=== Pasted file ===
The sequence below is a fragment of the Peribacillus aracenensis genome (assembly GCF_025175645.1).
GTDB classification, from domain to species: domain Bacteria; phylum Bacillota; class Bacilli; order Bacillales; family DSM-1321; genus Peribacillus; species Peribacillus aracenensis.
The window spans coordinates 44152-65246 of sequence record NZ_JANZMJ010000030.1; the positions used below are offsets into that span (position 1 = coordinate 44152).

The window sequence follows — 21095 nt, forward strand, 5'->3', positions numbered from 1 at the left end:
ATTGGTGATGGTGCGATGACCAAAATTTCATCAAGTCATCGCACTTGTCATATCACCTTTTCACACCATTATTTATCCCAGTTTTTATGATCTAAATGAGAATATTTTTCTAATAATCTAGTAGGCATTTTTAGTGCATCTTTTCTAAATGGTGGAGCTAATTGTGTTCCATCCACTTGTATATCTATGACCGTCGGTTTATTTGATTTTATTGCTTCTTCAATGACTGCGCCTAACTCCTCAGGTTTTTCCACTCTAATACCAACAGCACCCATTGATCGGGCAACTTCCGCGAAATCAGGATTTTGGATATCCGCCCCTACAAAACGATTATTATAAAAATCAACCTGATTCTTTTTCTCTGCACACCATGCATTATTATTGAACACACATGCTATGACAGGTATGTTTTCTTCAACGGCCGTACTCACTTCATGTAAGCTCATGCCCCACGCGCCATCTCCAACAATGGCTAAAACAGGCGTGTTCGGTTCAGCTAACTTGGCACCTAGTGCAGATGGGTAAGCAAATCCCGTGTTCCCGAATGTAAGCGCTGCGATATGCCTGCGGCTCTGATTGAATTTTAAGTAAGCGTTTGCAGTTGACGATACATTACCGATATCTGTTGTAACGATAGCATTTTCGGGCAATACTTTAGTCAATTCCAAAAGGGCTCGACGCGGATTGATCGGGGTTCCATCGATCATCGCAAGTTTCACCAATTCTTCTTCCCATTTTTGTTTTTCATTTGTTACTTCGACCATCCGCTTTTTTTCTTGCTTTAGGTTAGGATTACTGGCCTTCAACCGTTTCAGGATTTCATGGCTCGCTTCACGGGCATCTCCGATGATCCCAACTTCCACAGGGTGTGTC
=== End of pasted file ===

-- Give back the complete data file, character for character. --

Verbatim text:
The sequence below is a fragment of the Peribacillus aracenensis genome (assembly GCF_025175645.1).
GTDB classification, from domain to species: domain Bacteria; phylum Bacillota; class Bacilli; order Bacillales; family DSM-1321; genus Peribacillus; species Peribacillus aracenensis.
The window spans coordinates 44152-65246 of sequence record NZ_JANZMJ010000030.1; the positions used below are offsets into that span (position 1 = coordinate 44152).

The window sequence follows — 21095 nt, forward strand, 5'->3', positions numbered from 1 at the left end:
ATTGGTGATGGTGCGATGACCAAAATTTCATCAAGTCATCGCACTTGTCATATCACCTTTTCACACCATTATTTATCCCAGTTTTTATGATCTAAATGAGAATATTTTTCTAATAATCTAGTAGGCATTTTTAGTGCATCTTTTCTAAATGGTGGAGCTAATTGTGTTCCATCCACTTGTATATCTATGACCGTCGGTTTATTTGATTTTATTGCTTCTTCAATGACTGCGCCTAACTCCTCAGGTTTTTCCACTCTAATACCAACAGCACCCATTGATCGGGCAACTTCCGCGAAATCAGGATTTTGGATATCCGCCCCTACAAAACGATTATTATAAAAATCAACCTGATTCTTTTTCTCTGCACACCATGCATTATTATTGAACACACATGCTATGACAGGTATGTTTTCTTCAACGGCCGTACTCACTTCATGTAAGCTCATGCCCCACGCGCCATCTCCAACAATGGCTAAAACAGGCGTGTTCGGTTCAGCTAACTTGGCACCTAGTGCAGATGGGTAAGCAAATCCCGTGTTCCCGAATGTAAGCGCTGCGATATGCCTGCGGCTCTGATTGAATTTTAAGTAAGCGTTTGCAGTTGACGATACATTACCGATATCTGTTGTAACGATAGCATTTTCGGGCAATACTTTAGTCAATTCCAAAAGGGCTCGACGCGGATTGATCGGGGTTCCATCGATCATCGCAAGTTTCACCAATTCTTCTTCCCATTTTTGTTTTTCATTTGTTACTTCGACCATCCGCTTTTTTTCTTGCTTTAGGTTAGGATTACTGGCCTTCAACCGTTTCAGGATTTCATGGCTCGCTTCACGGGCATCTCCGATGATCCCAACTTCCACAGGGTGTGTC